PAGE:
“Yes, you would be, if the weather is clear. The majestic Chaukhamba is right there near Madmaheshwar...”
The Chaukhamba is a seriously huge snow capped mountain with 4 peaks interconnected by ridges, the tallest of which stands 7138m.There are no mountains that stand taller than the Chaukhamba, anywhere outside the
Himalayas. The Gangotri glacier, which is the origin of river Bhagirathi( which later joins with Alaknanda river to form the Ganges) starts from the western slopes of the Chaukhamba. It was conquered first in 1958 by Swiss mountaineers Lucien George and Victor Russenberger, after attempts to conquer the mountain failed in 1938 and 1939
(Source -Wikipedia and Peakware)
Overcast skies ensured that we didn’t get even a glimpse of the Chaukhamba anytime during our trek towards Madmaheshwar, which is situated at around 3497 meters (11473 feet), some halfway up a hill situated at the foot of the Chaukhamba. It rained cats and dogs the first couple of days that we were holed up in our accommodation (a shack with three beds), waiting for the skies to clear up.
On the second half of our second day at Madmaheshwar, we ignored the weather and climbed to the top, where the Buddha Madmaheshwar -- the old temple -- is located. We looked around for Himalayan Monals and hoped to glimpse the Chaukhamba. Almost nothing remained of the roads leading uphill, as the incessant rains had washed everything away.
As luck would have it, all we could see were the shadowy shapes of a pair of Monals fluttering away into the mist with shrill cries, and a mist covered hilltop. As if to deter us from staying back any longer, it started raining. Visibility was near zero. Disappointed, we climbed down, constantly slipping on the muck.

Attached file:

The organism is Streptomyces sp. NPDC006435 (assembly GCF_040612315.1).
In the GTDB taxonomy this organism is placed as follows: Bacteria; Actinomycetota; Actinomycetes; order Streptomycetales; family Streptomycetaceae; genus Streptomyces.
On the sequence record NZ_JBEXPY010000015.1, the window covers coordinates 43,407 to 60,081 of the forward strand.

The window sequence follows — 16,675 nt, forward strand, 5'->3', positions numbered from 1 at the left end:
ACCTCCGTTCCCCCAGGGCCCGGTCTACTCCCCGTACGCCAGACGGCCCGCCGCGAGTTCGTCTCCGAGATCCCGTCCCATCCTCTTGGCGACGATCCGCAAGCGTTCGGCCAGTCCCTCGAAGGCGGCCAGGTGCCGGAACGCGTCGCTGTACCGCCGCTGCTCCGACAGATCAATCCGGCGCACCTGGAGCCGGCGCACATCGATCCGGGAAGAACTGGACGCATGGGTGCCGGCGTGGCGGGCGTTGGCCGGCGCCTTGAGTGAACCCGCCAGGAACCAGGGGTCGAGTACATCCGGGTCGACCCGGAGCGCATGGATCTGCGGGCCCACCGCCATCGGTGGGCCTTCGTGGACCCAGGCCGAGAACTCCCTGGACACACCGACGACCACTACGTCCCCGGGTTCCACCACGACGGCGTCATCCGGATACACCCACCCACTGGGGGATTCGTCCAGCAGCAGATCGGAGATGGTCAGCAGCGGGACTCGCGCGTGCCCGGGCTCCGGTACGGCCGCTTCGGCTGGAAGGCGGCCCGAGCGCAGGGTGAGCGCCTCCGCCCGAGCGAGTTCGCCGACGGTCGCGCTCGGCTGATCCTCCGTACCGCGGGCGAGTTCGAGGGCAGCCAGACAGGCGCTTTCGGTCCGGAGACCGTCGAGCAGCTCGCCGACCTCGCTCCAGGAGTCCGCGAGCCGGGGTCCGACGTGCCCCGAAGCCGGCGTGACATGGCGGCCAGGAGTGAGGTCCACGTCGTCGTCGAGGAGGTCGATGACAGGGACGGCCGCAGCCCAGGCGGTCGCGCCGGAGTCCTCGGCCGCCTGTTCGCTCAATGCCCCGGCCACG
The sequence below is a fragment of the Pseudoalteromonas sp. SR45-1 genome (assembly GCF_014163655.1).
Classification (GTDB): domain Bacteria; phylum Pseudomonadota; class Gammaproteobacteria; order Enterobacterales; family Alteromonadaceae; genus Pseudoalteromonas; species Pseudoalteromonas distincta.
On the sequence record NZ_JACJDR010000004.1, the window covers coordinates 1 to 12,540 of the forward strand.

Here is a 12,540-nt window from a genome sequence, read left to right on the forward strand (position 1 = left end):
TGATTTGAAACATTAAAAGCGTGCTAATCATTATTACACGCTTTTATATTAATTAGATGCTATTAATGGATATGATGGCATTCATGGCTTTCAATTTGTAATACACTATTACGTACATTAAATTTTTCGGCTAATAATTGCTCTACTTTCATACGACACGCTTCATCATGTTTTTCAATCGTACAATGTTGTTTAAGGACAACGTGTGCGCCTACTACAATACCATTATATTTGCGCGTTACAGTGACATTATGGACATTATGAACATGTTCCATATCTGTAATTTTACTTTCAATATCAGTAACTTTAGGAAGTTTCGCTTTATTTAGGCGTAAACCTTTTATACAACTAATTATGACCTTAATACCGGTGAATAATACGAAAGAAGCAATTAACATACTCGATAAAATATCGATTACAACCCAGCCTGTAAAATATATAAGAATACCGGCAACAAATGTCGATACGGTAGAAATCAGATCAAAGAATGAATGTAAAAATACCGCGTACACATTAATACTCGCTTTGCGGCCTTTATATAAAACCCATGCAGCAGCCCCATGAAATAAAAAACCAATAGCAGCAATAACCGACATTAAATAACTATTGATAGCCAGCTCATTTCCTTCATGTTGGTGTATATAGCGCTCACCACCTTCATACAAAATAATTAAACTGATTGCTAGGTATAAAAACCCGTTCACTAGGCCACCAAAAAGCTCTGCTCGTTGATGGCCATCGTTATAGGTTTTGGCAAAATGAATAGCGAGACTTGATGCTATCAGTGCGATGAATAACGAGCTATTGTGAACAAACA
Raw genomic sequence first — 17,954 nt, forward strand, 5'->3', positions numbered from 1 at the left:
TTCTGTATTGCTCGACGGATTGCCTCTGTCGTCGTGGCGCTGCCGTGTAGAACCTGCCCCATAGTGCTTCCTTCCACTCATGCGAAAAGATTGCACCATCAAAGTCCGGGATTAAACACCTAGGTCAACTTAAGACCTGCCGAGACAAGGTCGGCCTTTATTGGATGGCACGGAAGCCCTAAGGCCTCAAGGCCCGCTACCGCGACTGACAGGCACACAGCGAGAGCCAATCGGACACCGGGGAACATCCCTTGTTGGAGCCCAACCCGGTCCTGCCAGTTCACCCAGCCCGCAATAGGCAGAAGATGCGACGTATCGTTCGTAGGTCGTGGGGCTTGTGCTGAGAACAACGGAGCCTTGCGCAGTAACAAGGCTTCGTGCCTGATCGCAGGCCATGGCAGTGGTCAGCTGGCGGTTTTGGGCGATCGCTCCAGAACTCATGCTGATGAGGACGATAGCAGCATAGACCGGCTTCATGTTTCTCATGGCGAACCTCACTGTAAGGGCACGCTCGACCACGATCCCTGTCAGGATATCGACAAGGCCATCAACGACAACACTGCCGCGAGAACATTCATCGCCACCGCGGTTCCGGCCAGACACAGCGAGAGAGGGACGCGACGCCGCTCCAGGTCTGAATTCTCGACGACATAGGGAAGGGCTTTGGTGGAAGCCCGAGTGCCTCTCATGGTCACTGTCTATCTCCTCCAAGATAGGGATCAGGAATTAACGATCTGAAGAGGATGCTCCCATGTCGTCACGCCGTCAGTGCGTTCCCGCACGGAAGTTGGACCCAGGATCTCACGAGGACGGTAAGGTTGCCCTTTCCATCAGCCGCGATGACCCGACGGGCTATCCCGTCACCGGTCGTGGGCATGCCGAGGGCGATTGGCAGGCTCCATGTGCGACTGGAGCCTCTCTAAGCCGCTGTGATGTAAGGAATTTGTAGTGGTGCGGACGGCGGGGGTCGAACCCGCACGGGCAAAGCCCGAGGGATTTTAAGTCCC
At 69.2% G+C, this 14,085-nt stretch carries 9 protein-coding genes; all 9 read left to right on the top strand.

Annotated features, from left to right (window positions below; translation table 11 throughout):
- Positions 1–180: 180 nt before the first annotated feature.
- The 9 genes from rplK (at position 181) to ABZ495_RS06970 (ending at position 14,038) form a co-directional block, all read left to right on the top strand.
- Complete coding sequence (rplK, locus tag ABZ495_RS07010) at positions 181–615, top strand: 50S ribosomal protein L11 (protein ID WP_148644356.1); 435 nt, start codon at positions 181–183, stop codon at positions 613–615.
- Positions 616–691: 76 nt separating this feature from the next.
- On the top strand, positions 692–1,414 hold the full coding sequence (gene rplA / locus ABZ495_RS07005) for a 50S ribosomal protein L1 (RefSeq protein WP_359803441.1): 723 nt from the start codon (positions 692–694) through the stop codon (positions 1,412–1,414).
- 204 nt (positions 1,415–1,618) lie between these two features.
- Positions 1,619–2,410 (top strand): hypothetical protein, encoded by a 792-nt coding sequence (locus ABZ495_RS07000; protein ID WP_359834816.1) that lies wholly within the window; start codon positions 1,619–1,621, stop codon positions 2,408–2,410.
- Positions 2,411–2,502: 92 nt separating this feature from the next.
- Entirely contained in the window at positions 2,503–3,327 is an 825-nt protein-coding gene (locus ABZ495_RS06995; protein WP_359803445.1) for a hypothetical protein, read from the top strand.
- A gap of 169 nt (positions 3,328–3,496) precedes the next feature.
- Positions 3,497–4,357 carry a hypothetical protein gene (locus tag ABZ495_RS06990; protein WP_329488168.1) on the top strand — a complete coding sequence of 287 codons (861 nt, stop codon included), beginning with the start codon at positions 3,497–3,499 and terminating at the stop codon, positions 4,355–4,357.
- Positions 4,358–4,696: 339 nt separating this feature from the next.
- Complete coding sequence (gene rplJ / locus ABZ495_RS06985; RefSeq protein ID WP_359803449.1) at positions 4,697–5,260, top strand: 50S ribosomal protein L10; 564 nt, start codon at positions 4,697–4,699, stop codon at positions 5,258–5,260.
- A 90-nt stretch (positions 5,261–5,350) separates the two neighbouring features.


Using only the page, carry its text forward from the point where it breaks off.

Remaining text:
|The Chaukhamba emerges from the mist|
As we climbed, I caught a glimpse of the Chaukhamba from behind a rocky peak that overlooked the Madmaheshwar temple. Boosted by adrenaline, my dragging ascent picked up pace as I climbed ahead of others much to my own amazement (considering I was last to reach the top the previous day). But once we were at the top, my excitement gave way to despair as clouds had completely covered the Chaukhamba, leaving no trace of the mighty mountain. We waited till noon, but with no luck…
Sahastra would later clarify: “The Chaukhamba is so huge and cold (thanks to the permanent layer of snow on it) that it influences the local weather around it, which explains the constant shroud of clouds around it.”
As we left Madmaheshwar for Gaundhar village the next day my heart was heavy, as neither the Monal nor the Chaukhamba had graced me with an appearance which was satisfying. The day was clear but beyond the green hills all we could see were wisps of white cloud. And then, unexpectedly, somewhere halfway to Gaundhar the Chaukhamba parted its veil of clouds and revealed itself to us in its full glory.
|The massive Chaukhamba is so named for its four "pillars"|
Our second peek at the peak came as we drove towards Rudraprayag from Paundhar village, having completed the trek. Someone shouted from the backseat – “Chaukhamba!”
We stopped the jeep and got down to see the huge mountain tower above the surroundings, as if it originated from the clouds.
|Our final glimpse before the disappearing act|
As we clicked away, black and white clouds started rolling slowly upwards, as if by magic. And within a couple of minutes Chaukhamba the magician played out a final disappearing act, vanishing without a trace in a puff of clouds.
By then we had had our hearts (and memory cards) filled…
Photos: Sandeep Somasekharan